Volume 10, Number 1 - Fall 2018

Reviews


Christopher V. Dolle

“Chimeric Pasts, Presents, and Futures”

Human Animal Research Network Editorial Collective, editors. Animals in the Anthropocene: Critical Perspectives on Non-Human Futures. Sydney University Press, 2015. 296 pp. $35.

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Since it was first proposed as a new geologic epoch by Paul J. Crutzen and Eugene F. Stoermer in 2000, the Anthropocene has garnered widespread scientific and political attention. The concept is frequently invoked in critiques of anthropogenic global warming to illustrate the gravity of the current man-made climate crisis threatening life on Earth, and to stress the importance of an urgent social and political response to this threat. However, as it has fixed itself within the academic and cultural zeitgeist, the notion of the Anthropocene has often been critiqued for its tendency to reduce humanity to an undifferentiated mass or to propagate the Cartesian dualism that cleanly breaks human apart from animal. At its most dangerous, the Anthropocene reduces the planet to an agentless construct, subordinated to the some-7,000,000,000 people who occupy its surface.

The University of Sydney’s Human Animal Research Network’s 2015 collection, Animals in the Anthropocene: Critical perspectives on non-human futures, seeks to challenge these assumptions, shifting critical focus away from the humans from whom the epoch derives its name and toward the assemblage of non-humans living and dying with us amid the Anthropocene. The volume’s editors are an interdisciplinary collective formed in 2011 at the University of Sydney, consisting of members from the arts and social sciences, natural sciences, veterinary science, public health, and law. The uniquely multidisciplinary nature of the Human Animal Research Network (HARN) allows for innovative approaches to issues inherent in human-animal studies to flourish, as they employ humanist, socio-political, and scientific methodologies to address questions of human-animal interaction. Throughout, Animals in the Anthropocene works to shift our understanding of the Anthropocene away from the Anthropos and, instead, to approach the concept “from the perspective of ‘the animal question’asking how best to think and live with animals” (viii).  In doing so, the collection offers more questions than answers, complicating current Anthropocene discourse and drawing readers into a web of human-animal relations.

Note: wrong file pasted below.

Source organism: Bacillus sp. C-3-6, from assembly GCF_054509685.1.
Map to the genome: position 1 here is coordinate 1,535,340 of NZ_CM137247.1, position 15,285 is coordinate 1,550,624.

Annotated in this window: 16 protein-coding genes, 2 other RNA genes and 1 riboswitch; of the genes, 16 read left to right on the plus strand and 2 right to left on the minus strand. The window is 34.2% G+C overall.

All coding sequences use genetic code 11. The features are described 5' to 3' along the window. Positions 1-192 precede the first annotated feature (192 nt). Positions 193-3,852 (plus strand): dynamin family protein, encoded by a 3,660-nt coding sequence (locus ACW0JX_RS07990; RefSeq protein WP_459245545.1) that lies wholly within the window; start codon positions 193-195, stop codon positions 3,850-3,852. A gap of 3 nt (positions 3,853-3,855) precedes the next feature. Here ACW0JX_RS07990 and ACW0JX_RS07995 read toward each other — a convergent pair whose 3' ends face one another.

Though there has been frequent critique of the Anthropocene in much recent environmental scholarshipwork by Jason W. Moore or Andreas Malm, for examplefor HARN the concept exists as a useful lens through which to view human-animal relations, calling attention simultaneously to humanity’s tendency toward anthropocentrism and revealing the human “species” as merely one among many. This tension between the human-centeredness of the Anthropocene and the revelation that we are living as an interconnected network of humans and animals regularly reemerges in the collection’s chapters. Throughout, Karen Barad’s “agential realism” looms large, as does the eco-feminist work of Donna Haraway. Chapters make frequent reference to the ways in which the Anthropocene displaces human agency as much as it reinforces it, and the editors themselves note that many of the book’s authors “re-appropriate the term” “towards relationality and away from the presumptions of human mastery and separation that are embedded in anthropocentric thinking” (x). The Anthropocene, then, becomes not only a geologic marker of anthropogenic impact, but an opportunity around which the collection’s contributing authors are able to interrogate the human-animal question, with multiple perspectives and differing approaches, spanning the apiaries of California, the island of Cyprus, and the streets of India.